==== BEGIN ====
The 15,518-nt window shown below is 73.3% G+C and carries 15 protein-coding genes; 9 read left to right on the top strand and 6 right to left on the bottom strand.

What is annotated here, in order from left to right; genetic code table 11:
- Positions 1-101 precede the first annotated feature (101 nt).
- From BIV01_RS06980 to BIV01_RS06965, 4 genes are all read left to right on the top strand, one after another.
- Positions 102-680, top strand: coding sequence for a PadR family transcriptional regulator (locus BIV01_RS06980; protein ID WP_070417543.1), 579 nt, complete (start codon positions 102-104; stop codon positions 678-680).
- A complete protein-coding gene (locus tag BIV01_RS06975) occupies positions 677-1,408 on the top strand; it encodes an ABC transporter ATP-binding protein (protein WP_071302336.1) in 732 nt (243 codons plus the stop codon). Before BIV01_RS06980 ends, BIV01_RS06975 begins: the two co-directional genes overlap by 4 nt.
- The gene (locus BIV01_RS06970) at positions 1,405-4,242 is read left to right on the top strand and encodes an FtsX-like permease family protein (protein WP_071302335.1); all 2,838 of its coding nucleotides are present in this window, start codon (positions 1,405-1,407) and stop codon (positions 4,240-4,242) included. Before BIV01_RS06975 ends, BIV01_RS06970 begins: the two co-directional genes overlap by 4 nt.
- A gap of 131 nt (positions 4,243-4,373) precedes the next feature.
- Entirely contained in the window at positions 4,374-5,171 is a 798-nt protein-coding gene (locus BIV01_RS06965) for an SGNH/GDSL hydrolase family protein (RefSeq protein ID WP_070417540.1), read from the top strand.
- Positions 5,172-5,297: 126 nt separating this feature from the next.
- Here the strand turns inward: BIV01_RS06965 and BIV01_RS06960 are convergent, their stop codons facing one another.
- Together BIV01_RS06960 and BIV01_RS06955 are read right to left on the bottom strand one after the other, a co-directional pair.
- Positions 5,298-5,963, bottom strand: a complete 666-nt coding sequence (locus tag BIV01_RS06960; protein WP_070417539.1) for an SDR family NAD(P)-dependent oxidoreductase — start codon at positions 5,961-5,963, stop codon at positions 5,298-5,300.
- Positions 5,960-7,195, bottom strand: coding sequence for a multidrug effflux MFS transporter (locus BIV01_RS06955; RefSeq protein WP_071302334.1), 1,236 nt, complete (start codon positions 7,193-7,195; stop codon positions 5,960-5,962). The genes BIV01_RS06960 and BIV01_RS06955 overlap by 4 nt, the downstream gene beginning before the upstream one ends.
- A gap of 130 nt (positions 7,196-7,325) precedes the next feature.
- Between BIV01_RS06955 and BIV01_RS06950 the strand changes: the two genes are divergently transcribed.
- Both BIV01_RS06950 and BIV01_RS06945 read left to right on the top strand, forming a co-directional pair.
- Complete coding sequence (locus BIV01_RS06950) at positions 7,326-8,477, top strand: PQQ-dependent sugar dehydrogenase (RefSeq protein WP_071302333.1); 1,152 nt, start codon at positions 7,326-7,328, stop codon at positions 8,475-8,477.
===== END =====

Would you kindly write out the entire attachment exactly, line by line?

The 15,518-nt window shown below is 73.3% G+C and carries 15 protein-coding genes; 9 read left to right on the top strand and 6 right to left on the bottom strand.

What is annotated here, in order from left to right; genetic code table 11:
- Positions 1-101 precede the first annotated feature (101 nt).
- From BIV01_RS06980 to BIV01_RS06965, 4 genes are all read left to right on the top strand, one after another.
- Positions 102-680, top strand: coding sequence for a PadR family transcriptional regulator (locus BIV01_RS06980; protein ID WP_070417543.1), 579 nt, complete (start codon positions 102-104; stop codon positions 678-680).
- A complete protein-coding gene (locus tag BIV01_RS06975) occupies positions 677-1,408 on the top strand; it encodes an ABC transporter ATP-binding protein (protein WP_071302336.1) in 732 nt (243 codons plus the stop codon). Before BIV01_RS06980 ends, BIV01_RS06975 begins: the two co-directional genes overlap by 4 nt.
- The gene (locus BIV01_RS06970) at positions 1,405-4,242 is read left to right on the top strand and encodes an FtsX-like permease family protein (protein WP_071302335.1); all 2,838 of its coding nucleotides are present in this window, start codon (positions 1,405-1,407) and stop codon (positions 4,240-4,242) included. Before BIV01_RS06975 ends, BIV01_RS06970 begins: the two co-directional genes overlap by 4 nt.
- A gap of 131 nt (positions 4,243-4,373) precedes the next feature.
- Entirely contained in the window at positions 4,374-5,171 is a 798-nt protein-coding gene (locus BIV01_RS06965) for an SGNH/GDSL hydrolase family protein (RefSeq protein ID WP_070417540.1), read from the top strand.
- Positions 5,172-5,297: 126 nt separating this feature from the next.
- Here the strand turns inward: BIV01_RS06965 and BIV01_RS06960 are convergent, their stop codons facing one another.
- Together BIV01_RS06960 and BIV01_RS06955 are read right to left on the bottom strand one after the other, a co-directional pair.
- Positions 5,298-5,963, bottom strand: a complete 666-nt coding sequence (locus tag BIV01_RS06960; protein WP_070417539.1) for an SDR family NAD(P)-dependent oxidoreductase — start codon at positions 5,961-5,963, stop codon at positions 5,298-5,300.
- Positions 5,960-7,195, bottom strand: coding sequence for a multidrug effflux MFS transporter (locus BIV01_RS06955; RefSeq protein WP_071302334.1), 1,236 nt, complete (start codon positions 7,193-7,195; stop codon positions 5,960-5,962). The genes BIV01_RS06960 and BIV01_RS06955 overlap by 4 nt, the downstream gene beginning before the upstream one ends.
- A gap of 130 nt (positions 7,196-7,325) precedes the next feature.
- Between BIV01_RS06955 and BIV01_RS06950 the strand changes: the two genes are divergently transcribed.
- Both BIV01_RS06950 and BIV01_RS06945 read left to right on the top strand, forming a co-directional pair.
- Complete coding sequence (locus BIV01_RS06950) at positions 7,326-8,477, top strand: PQQ-dependent sugar dehydrogenase (RefSeq protein WP_071302333.1); 1,152 nt, start codon at positions 7,326-7,328, stop codon at positions 8,475-8,477.